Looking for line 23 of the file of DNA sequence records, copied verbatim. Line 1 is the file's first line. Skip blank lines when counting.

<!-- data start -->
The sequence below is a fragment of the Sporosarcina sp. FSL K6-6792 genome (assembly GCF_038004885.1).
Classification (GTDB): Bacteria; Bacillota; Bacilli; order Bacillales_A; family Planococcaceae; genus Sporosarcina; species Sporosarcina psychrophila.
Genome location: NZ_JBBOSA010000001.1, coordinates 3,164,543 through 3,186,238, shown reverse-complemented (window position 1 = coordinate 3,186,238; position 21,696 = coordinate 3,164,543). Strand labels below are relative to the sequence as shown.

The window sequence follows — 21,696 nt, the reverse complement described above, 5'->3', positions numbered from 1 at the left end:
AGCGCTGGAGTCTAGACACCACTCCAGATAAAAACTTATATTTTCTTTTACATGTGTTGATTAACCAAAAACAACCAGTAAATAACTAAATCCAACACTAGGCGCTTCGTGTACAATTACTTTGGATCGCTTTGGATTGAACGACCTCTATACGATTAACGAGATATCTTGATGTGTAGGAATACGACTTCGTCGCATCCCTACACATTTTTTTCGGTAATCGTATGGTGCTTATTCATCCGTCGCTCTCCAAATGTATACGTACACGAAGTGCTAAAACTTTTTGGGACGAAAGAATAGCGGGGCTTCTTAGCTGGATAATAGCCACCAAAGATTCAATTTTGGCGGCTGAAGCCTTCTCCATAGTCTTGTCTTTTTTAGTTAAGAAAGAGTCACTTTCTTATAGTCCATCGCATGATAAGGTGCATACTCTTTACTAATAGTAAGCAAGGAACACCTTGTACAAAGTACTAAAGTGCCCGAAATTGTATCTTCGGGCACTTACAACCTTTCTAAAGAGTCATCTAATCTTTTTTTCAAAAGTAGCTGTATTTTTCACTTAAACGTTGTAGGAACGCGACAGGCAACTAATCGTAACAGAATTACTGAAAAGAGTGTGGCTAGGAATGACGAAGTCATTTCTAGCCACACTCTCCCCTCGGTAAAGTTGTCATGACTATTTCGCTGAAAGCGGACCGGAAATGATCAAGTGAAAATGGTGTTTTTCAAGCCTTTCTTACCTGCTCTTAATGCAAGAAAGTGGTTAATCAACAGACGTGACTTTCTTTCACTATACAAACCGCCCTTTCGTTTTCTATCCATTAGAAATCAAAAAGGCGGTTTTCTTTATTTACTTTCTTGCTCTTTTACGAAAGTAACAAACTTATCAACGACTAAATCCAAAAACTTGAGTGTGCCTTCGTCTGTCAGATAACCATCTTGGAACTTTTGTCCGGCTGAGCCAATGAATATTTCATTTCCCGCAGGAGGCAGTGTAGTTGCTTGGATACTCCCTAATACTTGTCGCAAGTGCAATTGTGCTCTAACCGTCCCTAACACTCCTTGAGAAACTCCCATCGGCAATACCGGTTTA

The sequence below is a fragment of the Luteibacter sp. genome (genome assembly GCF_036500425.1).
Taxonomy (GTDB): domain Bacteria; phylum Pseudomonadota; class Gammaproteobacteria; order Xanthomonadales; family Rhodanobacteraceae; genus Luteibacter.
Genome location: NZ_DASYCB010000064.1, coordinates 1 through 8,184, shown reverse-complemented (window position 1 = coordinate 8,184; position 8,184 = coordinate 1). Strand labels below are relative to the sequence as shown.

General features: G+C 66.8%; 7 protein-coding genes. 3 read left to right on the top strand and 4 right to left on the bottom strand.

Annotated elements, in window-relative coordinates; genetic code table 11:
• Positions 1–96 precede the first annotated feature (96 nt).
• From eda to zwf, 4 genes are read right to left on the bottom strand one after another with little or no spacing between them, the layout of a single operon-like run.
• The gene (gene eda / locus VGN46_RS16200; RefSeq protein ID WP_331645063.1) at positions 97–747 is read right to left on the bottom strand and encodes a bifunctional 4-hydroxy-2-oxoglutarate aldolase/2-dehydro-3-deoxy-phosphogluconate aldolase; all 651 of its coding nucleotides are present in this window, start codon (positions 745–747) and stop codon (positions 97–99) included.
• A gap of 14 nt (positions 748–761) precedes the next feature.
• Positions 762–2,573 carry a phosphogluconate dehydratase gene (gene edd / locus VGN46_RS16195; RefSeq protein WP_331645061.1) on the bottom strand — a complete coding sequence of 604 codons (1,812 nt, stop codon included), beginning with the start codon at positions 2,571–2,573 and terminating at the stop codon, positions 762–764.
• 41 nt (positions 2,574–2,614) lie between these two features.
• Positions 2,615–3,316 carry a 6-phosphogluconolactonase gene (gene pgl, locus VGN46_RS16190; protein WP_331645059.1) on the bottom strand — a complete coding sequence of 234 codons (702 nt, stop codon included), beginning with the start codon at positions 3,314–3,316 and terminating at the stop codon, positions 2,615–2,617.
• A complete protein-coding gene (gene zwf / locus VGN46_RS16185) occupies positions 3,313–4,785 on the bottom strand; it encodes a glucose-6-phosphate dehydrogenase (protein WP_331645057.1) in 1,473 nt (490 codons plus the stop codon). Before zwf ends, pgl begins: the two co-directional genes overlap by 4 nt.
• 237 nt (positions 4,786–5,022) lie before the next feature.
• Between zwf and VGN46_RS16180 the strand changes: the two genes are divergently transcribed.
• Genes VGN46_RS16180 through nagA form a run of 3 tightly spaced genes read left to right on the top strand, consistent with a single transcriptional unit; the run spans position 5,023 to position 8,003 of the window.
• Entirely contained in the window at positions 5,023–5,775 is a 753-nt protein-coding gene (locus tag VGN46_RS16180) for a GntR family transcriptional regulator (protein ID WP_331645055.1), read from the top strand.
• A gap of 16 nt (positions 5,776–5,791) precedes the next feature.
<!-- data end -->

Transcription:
• A gap of 16 nt (positions 5,776–5,791) precedes the next feature.